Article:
This profile of Shane Battier by the ever-insightful Michael Lewis from 2009, is riveting in its examination of Battier and Rockets GM Daryl Morey. The analytics movement in basketball has certainly changed the way the game is played by the players, analyzed by the front office guys and hoops addicts alike. This piece sheds light on how unusual players, like Battier, helped enable that transition from the traditional ways of seeing the game, as recently as 2009, to the hiring of analytics-heavy thinkers like John Hollinger and Sam Hinkie (who was an understudy of Morey’s in Houston) in Memphis and Philadelphia. Michael Lewis’ spotlight on Morey feels similar to his study of the Oakland Athletics GM Billy Beans. Moneyball and Moreyball.
“The No-Stats All-Star” by Michael Lewis, 2/15/09, New York Times Magazine
Out of Duke University. . . . A 6-foot-8-inch forward. . . .He had more or less admitted to me that this part of his job left him cold. ‘It’s the same thing every day,’ he said, as he struggled to explain how a man on the receiving end of the raging love of 18,557 people in a darkened arena could feel nothing. “If you had filet mignon every single night, you’d stop tasting it.”
To him the only pleasure in these sounds — the name of his beloved alma mater, the roar of the crowd — was that they marked the end of the worst part of his game day: the 11 minutes between the end of warm-ups and the introductions. Eleven minutes of horsing around and making small talk with players on the other team. All those players making exaggerated gestures of affection toward one another before the game, who don’t actually know one another, or even want to. “I hate being out on the floor wasting that time,” he said. “I used to try to talk to people, but then I figured out no one actually liked me very much.” Instead of engaging in the pretense that these other professional basketball players actually know and like him, he slips away into the locker room.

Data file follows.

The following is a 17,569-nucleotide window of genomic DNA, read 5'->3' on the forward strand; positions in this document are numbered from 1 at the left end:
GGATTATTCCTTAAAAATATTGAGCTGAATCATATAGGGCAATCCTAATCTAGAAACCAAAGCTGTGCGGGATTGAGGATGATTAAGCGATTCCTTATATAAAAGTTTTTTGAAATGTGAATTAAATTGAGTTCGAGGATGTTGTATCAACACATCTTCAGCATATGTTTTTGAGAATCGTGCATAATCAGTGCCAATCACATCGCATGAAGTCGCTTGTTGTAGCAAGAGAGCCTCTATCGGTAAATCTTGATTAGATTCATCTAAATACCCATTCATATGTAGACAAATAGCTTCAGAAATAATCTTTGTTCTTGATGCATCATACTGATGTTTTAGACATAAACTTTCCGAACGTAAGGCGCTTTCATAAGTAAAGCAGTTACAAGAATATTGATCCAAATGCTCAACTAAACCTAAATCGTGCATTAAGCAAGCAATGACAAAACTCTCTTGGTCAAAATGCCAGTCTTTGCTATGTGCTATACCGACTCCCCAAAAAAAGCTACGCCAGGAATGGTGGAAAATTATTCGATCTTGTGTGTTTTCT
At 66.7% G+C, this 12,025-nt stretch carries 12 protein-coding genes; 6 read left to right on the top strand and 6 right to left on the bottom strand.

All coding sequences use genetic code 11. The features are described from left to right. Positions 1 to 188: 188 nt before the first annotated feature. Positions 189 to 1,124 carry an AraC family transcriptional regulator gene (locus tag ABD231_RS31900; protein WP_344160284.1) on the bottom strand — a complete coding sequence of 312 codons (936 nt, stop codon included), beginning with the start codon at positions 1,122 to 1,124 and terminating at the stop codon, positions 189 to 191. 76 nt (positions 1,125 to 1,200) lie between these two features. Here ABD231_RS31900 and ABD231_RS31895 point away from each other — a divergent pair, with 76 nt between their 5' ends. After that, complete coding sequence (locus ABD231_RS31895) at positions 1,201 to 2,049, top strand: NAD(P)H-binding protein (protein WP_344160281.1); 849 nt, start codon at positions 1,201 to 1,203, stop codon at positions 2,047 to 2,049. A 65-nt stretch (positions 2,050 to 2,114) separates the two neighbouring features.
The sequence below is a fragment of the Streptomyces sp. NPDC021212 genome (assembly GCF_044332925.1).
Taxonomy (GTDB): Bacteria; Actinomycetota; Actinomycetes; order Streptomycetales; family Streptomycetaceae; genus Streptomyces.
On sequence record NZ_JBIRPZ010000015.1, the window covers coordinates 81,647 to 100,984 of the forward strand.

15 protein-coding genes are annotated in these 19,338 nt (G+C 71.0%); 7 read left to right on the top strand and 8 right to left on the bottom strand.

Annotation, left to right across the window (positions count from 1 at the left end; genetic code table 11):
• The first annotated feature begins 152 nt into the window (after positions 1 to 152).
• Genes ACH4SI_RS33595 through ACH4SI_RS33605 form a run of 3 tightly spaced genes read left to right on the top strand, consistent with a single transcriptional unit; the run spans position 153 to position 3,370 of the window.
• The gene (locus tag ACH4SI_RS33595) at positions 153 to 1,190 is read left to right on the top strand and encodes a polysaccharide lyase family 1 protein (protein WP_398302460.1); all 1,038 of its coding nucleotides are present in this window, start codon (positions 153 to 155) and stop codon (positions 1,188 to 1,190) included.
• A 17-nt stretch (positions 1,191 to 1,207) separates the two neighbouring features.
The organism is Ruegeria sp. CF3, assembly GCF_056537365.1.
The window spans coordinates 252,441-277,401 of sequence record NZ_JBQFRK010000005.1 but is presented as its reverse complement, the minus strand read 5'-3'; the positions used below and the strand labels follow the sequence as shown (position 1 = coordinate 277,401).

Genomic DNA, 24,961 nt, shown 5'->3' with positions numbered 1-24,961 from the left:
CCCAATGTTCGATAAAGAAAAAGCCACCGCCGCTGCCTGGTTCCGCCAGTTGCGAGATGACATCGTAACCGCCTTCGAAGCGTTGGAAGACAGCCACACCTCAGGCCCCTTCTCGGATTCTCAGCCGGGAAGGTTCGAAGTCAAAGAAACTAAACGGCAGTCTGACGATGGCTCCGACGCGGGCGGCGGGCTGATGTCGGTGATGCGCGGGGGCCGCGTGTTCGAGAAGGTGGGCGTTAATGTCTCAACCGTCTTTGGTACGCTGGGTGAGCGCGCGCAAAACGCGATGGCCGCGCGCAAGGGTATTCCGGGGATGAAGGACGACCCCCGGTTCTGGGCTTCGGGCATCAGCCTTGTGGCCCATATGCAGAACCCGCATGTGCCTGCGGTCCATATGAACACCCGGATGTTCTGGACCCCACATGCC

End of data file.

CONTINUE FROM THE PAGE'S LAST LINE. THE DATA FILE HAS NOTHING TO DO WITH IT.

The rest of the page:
To read the rest, click here: http://www.nytimes.com/2009/02/15/magazine/15Battier-t.html?
This profile of 5’7″ Kiwi Gardner had me reminiscing about Tyrone “Muggsy” Bogues, my favorite NBA player under 6-feet-tall in league history. Sam Laird writes the story for Mashable.
The Ballad of Kiwi Gardner by Sam Laird, http://www.mashable.com, 11/25/13
IT’S MEMORIAL DAY 2009. Inside Cupertino High’s dimly lit gymnasium, two traveling teams of teenage basketball stars tip off in the championship game of a weekend tournament. Local hoop-heads have pined for this matchup, which pits the underdog Bay Area Hoosiers against the Drew Gooden Soldiers, the West Coast’s storied club basketball kings.
The Soldiers are sponsored by an NBA player. They count LeBron James among alumni and regularly showcase the nation’s top hoops talent to elite college coaches. This year’s edition features the Bay Area’s best young players along with ringers brought in from out of state, prospects who will go on to be ranked among the country’s best basketball recruits and who will play in All-American games.
But as the game gets underway, another player steals the show. The Hoosiers’ tiny point guard is a slender high school sophomore from East Oakland named Kiwi Gardner. He stands just 5’7″ tall. A mop of short dreadlocks bounces atop his head. He throws no-look passes, leaves defenders lurching at crossover dribbles and spins to the basket, racking up points and assists.
To read the rest, click here: http://mashable.com/2013/11/25/kiwi-gardner-basketball-youtube/